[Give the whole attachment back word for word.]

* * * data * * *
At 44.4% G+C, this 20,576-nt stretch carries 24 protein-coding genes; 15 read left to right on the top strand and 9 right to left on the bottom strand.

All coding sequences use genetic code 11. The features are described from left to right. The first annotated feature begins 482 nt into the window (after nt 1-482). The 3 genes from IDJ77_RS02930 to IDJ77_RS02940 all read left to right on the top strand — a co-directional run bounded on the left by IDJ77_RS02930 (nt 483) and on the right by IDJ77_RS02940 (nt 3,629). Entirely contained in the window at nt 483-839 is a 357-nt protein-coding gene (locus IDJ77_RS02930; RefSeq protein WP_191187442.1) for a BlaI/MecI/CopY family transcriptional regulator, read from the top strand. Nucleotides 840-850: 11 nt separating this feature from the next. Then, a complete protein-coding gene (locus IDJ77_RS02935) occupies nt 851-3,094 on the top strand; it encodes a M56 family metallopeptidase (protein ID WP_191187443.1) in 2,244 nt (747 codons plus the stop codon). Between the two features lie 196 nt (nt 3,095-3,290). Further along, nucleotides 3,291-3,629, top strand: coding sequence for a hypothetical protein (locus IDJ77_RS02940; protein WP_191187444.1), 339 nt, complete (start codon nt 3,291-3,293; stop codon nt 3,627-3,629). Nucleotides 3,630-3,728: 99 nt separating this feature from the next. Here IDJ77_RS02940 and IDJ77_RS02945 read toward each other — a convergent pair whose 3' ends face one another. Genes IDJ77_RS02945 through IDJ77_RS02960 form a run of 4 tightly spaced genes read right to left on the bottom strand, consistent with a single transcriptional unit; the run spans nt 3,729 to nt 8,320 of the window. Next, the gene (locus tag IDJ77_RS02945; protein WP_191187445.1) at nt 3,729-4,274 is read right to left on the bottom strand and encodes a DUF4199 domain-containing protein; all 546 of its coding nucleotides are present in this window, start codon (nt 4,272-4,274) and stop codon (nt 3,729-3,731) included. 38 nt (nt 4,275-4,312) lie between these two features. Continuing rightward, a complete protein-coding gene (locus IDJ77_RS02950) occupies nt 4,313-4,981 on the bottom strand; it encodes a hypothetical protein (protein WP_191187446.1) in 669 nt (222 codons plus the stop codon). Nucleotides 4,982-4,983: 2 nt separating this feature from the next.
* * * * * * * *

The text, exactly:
At 44.4% G+C, this 20,576-nt stretch carries 24 protein-coding genes; 15 read left to right on the top strand and 9 right to left on the bottom strand.

All coding sequences use genetic code 11. The features are described from left to right. The first annotated feature begins 482 nt into the window (after nt 1-482). The 3 genes from IDJ77_RS02930 to IDJ77_RS02940 all read left to right on the top strand — a co-directional run bounded on the left by IDJ77_RS02930 (nt 483) and on the right by IDJ77_RS02940 (nt 3,629). Entirely contained in the window at nt 483-839 is a 357-nt protein-coding gene (locus IDJ77_RS02930; RefSeq protein WP_191187442.1) for a BlaI/MecI/CopY family transcriptional regulator, read from the top strand. Nucleotides 840-850: 11 nt separating this feature from the next. Then, a complete protein-coding gene (locus IDJ77_RS02935) occupies nt 851-3,094 on the top strand; it encodes a M56 family metallopeptidase (protein ID WP_191187443.1) in 2,244 nt (747 codons plus the stop codon). Between the two features lie 196 nt (nt 3,095-3,290). Further along, nucleotides 3,291-3,629, top strand: coding sequence for a hypothetical protein (locus IDJ77_RS02940; protein WP_191187444.1), 339 nt, complete (start codon nt 3,291-3,293; stop codon nt 3,627-3,629). Nucleotides 3,630-3,728: 99 nt separating this feature from the next. Here IDJ77_RS02940 and IDJ77_RS02945 read toward each other — a convergent pair whose 3' ends face one another. Genes IDJ77_RS02945 through IDJ77_RS02960 form a run of 4 tightly spaced genes read right to left on the bottom strand, consistent with a single transcriptional unit; the run spans nt 3,729 to nt 8,320 of the window. Next, the gene (locus tag IDJ77_RS02945; protein WP_191187445.1) at nt 3,729-4,274 is read right to left on the bottom strand and encodes a DUF4199 domain-containing protein; all 546 of its coding nucleotides are present in this window, start codon (nt 4,272-4,274) and stop codon (nt 3,729-3,731) included. 38 nt (nt 4,275-4,312) lie between these two features. Continuing rightward, a complete protein-coding gene (locus IDJ77_RS02950) occupies nt 4,313-4,981 on the bottom strand; it encodes a hypothetical protein (protein WP_191187446.1) in 669 nt (222 codons plus the stop codon). Nucleotides 4,982-4,983: 2 nt separating this feature from the next.